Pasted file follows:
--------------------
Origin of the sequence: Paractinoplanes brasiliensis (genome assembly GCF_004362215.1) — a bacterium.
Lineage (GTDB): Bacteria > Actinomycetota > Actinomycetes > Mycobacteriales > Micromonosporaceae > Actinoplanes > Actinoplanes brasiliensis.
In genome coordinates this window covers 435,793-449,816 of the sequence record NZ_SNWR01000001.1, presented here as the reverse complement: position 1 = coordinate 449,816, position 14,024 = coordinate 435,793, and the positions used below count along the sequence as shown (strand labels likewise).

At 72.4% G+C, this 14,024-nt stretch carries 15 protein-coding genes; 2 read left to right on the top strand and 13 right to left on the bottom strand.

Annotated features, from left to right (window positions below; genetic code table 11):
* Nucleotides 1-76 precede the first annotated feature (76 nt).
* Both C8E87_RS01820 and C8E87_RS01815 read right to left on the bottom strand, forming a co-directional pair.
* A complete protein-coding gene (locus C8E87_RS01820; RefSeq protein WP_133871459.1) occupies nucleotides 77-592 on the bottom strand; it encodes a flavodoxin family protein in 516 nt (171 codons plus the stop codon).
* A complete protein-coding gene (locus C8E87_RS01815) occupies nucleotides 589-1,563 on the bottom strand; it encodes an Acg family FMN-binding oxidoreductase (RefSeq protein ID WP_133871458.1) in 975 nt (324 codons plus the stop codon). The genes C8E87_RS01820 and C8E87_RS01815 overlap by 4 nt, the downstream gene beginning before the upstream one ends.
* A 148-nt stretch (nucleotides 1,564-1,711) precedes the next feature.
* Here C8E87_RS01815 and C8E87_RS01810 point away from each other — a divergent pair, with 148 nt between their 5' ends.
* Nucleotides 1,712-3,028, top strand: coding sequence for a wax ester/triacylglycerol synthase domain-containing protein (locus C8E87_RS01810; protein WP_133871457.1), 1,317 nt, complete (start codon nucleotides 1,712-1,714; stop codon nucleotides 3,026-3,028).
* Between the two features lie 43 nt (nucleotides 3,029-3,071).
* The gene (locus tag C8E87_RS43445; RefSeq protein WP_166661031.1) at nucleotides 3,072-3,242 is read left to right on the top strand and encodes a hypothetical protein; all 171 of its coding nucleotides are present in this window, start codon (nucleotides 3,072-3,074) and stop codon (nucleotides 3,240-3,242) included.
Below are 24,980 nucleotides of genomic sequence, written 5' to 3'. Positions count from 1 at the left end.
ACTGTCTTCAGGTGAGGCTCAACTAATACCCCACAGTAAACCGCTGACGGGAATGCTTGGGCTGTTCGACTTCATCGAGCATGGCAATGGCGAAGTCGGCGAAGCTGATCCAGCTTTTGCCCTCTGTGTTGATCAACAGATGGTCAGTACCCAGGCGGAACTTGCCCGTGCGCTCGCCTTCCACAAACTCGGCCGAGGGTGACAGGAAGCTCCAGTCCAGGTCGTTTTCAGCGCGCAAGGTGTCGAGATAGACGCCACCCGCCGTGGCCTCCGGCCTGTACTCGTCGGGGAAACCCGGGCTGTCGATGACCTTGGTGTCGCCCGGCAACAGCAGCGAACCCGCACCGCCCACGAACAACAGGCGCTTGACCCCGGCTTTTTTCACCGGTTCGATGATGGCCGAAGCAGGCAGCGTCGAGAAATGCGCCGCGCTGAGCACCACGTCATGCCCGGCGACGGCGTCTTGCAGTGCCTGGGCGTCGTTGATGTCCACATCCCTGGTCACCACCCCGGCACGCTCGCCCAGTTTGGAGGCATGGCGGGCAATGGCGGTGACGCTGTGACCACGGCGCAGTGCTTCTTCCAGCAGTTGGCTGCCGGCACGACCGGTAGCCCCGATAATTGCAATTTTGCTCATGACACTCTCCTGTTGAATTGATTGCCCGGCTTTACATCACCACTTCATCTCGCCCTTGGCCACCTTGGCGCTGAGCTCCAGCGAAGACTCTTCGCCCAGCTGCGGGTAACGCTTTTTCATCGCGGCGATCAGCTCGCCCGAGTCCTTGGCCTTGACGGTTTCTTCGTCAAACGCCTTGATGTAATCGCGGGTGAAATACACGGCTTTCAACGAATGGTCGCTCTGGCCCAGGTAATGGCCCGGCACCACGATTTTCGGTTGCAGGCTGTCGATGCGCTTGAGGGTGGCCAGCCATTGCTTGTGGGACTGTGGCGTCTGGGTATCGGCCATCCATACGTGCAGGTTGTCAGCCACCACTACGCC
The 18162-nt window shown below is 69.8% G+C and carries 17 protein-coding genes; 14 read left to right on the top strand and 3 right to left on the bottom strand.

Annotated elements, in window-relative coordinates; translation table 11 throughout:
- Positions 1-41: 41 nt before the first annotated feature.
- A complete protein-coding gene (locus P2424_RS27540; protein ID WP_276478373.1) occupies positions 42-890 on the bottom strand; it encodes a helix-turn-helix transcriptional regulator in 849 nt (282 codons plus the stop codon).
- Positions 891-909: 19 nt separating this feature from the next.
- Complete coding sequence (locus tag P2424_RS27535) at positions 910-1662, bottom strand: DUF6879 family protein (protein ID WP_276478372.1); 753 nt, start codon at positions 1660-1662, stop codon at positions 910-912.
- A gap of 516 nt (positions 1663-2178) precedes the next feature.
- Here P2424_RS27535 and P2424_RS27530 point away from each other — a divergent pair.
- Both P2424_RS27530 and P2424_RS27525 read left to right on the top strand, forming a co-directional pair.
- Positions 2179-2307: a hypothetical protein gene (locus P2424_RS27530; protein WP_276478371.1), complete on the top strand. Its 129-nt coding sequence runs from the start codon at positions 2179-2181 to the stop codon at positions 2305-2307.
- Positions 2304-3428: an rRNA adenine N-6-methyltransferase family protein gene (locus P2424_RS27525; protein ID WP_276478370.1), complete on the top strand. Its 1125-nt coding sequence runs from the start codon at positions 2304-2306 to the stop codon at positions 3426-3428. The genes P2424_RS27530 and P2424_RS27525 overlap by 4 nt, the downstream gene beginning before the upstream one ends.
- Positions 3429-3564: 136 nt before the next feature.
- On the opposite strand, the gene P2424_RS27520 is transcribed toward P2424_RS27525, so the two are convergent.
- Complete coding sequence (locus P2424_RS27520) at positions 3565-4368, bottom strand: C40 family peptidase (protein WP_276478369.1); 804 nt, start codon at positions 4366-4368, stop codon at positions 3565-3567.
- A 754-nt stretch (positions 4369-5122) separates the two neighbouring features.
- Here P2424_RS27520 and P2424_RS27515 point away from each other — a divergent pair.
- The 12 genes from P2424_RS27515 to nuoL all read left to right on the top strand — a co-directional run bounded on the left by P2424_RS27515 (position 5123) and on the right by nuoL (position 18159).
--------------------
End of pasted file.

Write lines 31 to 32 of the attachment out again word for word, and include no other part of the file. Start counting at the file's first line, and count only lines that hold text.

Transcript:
- A 754-nt stretch (positions 4369-5122) separates the two neighbouring features.
- Here P2424_RS27520 and P2424_RS27515 point away from each other — a divergent pair.